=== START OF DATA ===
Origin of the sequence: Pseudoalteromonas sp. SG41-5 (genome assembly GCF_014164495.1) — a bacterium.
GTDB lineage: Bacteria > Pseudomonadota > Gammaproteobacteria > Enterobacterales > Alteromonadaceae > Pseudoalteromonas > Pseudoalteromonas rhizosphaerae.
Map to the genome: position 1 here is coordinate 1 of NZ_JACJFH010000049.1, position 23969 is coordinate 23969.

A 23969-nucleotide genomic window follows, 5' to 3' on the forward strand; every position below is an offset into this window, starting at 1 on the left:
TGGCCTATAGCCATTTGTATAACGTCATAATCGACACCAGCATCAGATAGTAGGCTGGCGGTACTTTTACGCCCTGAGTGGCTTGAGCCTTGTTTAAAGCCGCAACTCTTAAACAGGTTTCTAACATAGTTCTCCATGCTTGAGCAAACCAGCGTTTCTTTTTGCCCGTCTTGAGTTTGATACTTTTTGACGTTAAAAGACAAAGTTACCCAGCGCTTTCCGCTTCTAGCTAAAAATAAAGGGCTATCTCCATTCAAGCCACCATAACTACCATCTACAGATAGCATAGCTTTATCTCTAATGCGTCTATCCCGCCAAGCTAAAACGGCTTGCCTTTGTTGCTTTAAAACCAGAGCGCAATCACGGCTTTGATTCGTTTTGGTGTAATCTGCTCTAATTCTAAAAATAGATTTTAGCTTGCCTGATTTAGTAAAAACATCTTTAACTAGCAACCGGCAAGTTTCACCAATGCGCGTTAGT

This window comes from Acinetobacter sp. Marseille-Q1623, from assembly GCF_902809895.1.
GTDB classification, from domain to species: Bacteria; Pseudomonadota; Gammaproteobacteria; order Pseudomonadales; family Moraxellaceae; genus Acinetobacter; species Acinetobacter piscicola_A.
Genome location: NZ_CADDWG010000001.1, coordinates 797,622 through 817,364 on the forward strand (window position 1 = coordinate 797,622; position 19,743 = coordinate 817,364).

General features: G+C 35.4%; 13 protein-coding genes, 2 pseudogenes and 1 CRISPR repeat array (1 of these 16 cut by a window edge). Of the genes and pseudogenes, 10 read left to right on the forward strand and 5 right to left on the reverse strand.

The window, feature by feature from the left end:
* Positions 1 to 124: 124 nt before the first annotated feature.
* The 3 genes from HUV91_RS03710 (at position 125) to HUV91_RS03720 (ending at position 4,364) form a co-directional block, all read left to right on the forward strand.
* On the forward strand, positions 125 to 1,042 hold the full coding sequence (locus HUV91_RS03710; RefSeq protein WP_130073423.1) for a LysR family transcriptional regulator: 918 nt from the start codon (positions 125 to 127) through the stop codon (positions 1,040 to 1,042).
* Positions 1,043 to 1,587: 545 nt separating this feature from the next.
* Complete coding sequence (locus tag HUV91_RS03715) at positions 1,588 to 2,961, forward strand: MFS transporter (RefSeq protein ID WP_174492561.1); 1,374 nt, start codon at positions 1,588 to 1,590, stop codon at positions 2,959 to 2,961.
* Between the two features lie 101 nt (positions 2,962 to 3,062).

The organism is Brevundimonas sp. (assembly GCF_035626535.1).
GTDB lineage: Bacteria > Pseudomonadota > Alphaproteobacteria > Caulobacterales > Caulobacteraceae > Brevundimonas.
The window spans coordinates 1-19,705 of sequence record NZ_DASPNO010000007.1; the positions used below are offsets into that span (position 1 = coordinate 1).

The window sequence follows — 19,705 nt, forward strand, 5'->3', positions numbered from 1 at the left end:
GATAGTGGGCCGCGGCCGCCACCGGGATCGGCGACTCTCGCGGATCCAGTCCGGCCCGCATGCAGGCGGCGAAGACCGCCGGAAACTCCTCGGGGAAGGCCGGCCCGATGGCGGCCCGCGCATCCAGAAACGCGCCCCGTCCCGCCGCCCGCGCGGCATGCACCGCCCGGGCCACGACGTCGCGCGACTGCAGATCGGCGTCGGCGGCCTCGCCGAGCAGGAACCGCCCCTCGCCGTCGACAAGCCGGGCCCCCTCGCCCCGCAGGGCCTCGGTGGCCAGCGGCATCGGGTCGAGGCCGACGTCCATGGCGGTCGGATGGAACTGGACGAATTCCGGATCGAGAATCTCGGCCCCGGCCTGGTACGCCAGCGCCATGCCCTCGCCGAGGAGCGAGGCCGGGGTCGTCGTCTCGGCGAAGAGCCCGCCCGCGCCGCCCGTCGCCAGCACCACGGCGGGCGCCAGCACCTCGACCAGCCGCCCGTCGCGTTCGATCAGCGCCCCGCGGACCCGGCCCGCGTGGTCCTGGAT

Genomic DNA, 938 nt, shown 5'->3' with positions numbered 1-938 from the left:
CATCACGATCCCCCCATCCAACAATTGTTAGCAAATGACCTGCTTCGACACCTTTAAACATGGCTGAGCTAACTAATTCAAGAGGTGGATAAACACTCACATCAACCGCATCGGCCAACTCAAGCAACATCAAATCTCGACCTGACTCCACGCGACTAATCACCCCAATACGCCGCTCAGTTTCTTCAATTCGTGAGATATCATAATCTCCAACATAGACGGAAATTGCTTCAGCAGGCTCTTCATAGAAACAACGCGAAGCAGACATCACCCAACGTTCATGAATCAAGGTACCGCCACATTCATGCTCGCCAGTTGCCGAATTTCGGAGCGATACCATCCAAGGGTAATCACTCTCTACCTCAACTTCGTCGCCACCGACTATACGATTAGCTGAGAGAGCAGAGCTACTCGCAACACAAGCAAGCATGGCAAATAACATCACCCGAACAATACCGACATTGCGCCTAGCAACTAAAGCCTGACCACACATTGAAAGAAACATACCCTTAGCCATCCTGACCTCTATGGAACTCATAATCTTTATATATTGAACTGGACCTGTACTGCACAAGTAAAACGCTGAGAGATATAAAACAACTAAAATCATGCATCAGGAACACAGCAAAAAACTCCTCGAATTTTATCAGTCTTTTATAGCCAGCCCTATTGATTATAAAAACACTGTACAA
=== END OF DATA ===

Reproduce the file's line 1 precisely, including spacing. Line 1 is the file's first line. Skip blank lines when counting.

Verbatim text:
Origin of the sequence: Pseudoalteromonas sp. SG41-5 (genome assembly GCF_014164495.1) — a bacterium.